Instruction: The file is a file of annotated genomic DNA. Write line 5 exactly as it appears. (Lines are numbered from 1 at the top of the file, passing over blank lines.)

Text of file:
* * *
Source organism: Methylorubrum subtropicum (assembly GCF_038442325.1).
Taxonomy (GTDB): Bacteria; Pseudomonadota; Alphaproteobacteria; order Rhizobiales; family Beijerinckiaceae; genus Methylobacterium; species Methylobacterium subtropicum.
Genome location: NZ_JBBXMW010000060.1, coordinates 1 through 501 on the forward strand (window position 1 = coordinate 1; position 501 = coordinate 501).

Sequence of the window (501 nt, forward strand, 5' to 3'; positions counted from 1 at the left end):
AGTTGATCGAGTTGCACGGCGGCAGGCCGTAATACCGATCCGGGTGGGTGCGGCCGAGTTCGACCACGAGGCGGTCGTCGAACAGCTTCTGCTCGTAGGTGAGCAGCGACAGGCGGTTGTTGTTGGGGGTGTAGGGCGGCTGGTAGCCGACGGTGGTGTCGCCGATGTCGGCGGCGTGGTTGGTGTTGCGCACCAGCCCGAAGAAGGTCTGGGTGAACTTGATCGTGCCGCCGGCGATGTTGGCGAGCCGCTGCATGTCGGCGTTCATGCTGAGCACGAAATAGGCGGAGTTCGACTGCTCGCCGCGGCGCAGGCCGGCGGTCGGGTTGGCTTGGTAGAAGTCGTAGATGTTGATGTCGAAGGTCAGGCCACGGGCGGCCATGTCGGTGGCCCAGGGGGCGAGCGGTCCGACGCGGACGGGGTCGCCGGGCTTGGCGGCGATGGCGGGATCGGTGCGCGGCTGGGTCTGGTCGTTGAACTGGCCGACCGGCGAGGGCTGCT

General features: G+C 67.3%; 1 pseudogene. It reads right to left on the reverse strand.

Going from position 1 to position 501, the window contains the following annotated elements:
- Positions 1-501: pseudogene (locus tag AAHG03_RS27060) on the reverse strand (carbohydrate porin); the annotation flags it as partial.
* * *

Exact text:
AGTTGATCGAGTTGCACGGCGGCAGGCCGTAATACCGATCCGGGTGGGTGCGGCCGAGTTCGACCACGAGGCGGTCGTCGAACAGCTTCTGCTCGTAGGTGAGCAGCGACAGGCGGTTGTTGTTGGGGGTGTAGGGCGGCTGGTAGCCGACGGTGGTGTCGCCGATGTCGGCGGCGTGGTTGGTGTTGCGCACCAGCCCGAAGAAGGTCTGGGTGAACTTGATCGTGCCGCCGGCGATGTTGGCGAGCCGCTGCATGTCGGCGTTCATGCTGAGCACGAAATAGGCGGAGTTCGACTGCTCGCCGCGGCGCAGGCCGGCGGTCGGGTTGGCTTGGTAGAAGTCGTAGATGTTGATGTCGAAGGTCAGGCCACGGGCGGCCATGTCGGTGGCCCAGGGGGCGAGCGGTCCGACGCGGACGGGGTCGCCGGGCTTGGCGGCGATGGCGGGATCGGTGCGCGGCTGGGTCTGGTCGTTGAACTGGCCGACCGGCGAGGGCTGCT